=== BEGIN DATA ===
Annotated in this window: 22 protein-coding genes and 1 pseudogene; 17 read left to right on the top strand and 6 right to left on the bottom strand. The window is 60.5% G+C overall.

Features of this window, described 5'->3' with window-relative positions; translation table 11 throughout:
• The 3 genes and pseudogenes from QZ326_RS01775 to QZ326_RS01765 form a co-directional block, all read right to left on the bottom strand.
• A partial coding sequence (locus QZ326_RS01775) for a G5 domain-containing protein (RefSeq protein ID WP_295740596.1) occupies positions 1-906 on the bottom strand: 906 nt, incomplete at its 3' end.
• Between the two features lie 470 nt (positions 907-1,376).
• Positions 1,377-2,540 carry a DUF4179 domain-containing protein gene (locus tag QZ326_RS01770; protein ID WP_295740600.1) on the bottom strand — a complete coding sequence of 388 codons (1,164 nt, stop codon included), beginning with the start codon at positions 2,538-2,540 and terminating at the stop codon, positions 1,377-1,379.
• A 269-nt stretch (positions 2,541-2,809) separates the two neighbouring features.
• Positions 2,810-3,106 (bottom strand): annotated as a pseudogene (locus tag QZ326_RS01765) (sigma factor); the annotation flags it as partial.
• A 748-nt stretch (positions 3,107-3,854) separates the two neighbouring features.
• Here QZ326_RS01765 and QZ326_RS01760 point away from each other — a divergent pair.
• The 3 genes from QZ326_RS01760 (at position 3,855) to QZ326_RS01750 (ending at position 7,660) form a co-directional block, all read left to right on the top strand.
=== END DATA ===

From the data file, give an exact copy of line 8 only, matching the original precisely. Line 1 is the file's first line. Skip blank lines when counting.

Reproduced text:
• Positions 2,810-3,106 (bottom strand): annotated as a pseudogene (locus tag QZ326_RS01765) (sigma factor); the annotation flags it as partial.